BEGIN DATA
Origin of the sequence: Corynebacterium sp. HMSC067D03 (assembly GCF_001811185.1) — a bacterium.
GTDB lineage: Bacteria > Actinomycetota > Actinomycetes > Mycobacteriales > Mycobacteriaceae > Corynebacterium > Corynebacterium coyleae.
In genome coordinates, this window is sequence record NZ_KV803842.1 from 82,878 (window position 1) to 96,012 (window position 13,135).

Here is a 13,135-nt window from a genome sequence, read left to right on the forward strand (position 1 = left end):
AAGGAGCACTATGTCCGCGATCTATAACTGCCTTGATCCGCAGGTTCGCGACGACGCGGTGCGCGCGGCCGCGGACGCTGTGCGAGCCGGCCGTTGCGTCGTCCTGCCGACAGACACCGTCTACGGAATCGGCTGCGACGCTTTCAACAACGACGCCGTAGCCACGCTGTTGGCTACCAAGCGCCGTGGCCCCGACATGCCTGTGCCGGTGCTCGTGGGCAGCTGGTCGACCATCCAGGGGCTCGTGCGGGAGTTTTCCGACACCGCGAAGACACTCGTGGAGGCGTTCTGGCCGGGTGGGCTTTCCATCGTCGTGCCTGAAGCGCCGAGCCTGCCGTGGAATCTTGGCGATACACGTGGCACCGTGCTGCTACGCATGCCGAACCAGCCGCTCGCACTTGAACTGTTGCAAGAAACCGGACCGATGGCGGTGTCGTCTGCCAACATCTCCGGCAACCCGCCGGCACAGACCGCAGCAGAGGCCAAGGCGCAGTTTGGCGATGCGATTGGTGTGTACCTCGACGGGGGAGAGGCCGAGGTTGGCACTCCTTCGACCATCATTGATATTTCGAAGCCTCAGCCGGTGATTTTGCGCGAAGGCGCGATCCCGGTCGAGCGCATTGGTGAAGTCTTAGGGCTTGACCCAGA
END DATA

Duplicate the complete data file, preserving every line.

Origin of the sequence: Corynebacterium sp. HMSC067D03 (assembly GCF_001811185.1) — a bacterium.
GTDB lineage: Bacteria > Actinomycetota > Actinomycetes > Mycobacteriales > Mycobacteriaceae > Corynebacterium > Corynebacterium coyleae.
In genome coordinates, this window is sequence record NZ_KV803842.1 from 82,878 (window position 1) to 96,012 (window position 13,135).

Here is a 13,135-nt window from a genome sequence, read left to right on the forward strand (position 1 = left end):
AAGGAGCACTATGTCCGCGATCTATAACTGCCTTGATCCGCAGGTTCGCGACGACGCGGTGCGCGCGGCCGCGGACGCTGTGCGAGCCGGCCGTTGCGTCGTCCTGCCGACAGACACCGTCTACGGAATCGGCTGCGACGCTTTCAACAACGACGCCGTAGCCACGCTGTTGGCTACCAAGCGCCGTGGCCCCGACATGCCTGTGCCGGTGCTCGTGGGCAGCTGGTCGACCATCCAGGGGCTCGTGCGGGAGTTTTCCGACACCGCGAAGACACTCGTGGAGGCGTTCTGGCCGGGTGGGCTTTCCATCGTCGTGCCTGAAGCGCCGAGCCTGCCGTGGAATCTTGGCGATACACGTGGCACCGTGCTGCTACGCATGCCGAACCAGCCGCTCGCACTTGAACTGTTGCAAGAAACCGGACCGATGGCGGTGTCGTCTGCCAACATCTCCGGCAACCCGCCGGCACAGACCGCAGCAGAGGCCAAGGCGCAGTTTGGCGATGCGATTGGTGTGTACCTCGACGGGGGAGAGGCCGAGGTTGGCACTCCTTCGACCATCATTGATATTTCGAAGCCTCAGCCGGTGATTTTGCGCGAAGGCGCGATCCCGGTCGAGCGCATTGGTGAAGTCTTAGGGCTTGACCCAGA